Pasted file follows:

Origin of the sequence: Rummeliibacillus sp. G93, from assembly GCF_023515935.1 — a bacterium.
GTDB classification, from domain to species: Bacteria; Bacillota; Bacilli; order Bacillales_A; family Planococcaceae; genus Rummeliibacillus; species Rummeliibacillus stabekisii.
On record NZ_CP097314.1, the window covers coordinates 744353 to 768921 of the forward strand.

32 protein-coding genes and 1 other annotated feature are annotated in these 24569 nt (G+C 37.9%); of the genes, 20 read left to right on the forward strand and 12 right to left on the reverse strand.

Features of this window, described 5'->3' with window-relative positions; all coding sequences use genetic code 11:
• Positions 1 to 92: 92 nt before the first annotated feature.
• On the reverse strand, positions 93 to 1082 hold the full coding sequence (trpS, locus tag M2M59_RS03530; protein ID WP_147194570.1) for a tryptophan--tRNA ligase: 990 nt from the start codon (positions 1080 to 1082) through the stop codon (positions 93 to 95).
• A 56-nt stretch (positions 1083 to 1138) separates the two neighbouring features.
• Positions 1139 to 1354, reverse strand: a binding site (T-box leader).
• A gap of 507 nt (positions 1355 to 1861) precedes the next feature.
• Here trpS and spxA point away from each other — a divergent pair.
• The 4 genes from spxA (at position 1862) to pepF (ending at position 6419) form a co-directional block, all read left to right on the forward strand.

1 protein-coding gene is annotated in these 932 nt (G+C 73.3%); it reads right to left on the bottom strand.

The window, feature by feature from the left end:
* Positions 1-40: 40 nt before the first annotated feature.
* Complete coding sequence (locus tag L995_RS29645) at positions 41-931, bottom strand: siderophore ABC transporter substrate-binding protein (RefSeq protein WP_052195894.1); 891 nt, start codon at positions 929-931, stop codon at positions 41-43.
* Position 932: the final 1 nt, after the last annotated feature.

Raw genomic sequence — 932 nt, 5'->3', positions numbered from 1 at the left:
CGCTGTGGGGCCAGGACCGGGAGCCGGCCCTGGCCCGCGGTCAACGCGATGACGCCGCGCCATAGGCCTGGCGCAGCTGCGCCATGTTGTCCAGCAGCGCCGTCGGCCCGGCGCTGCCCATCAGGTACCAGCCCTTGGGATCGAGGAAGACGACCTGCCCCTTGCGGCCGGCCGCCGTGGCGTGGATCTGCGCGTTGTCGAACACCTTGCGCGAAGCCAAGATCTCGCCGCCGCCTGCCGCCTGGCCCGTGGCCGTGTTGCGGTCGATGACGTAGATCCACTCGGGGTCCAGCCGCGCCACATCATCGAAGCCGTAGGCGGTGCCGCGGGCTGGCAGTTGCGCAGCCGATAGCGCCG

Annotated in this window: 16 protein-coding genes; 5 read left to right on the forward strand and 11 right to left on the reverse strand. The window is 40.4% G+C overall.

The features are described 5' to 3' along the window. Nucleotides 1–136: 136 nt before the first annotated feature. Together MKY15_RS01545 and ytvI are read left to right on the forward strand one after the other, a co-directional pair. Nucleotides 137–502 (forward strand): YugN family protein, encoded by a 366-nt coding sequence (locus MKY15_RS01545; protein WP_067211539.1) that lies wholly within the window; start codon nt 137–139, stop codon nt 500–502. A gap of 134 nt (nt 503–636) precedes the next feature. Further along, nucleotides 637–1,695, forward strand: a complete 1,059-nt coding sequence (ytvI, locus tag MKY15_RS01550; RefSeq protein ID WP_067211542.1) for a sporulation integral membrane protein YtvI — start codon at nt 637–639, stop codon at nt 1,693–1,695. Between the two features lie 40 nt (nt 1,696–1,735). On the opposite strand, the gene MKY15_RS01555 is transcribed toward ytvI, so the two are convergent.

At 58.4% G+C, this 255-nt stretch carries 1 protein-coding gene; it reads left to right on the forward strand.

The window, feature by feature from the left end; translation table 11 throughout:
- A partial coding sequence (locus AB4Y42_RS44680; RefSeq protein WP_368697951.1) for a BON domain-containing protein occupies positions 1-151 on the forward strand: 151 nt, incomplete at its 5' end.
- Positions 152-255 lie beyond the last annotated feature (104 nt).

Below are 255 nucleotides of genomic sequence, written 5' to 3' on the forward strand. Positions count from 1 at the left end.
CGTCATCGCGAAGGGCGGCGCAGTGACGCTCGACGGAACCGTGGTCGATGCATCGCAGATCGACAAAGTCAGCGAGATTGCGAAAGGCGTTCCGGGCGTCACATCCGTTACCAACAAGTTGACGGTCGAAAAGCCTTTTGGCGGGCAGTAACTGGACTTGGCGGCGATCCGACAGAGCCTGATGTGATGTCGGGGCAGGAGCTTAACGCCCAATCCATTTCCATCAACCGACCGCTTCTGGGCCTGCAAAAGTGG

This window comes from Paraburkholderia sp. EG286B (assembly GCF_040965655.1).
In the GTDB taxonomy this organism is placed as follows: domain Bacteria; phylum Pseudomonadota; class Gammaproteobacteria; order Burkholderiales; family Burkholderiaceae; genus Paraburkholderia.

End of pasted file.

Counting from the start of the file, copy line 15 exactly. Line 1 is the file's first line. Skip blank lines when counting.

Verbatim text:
* Positions 1-40: 40 nt before the first annotated feature.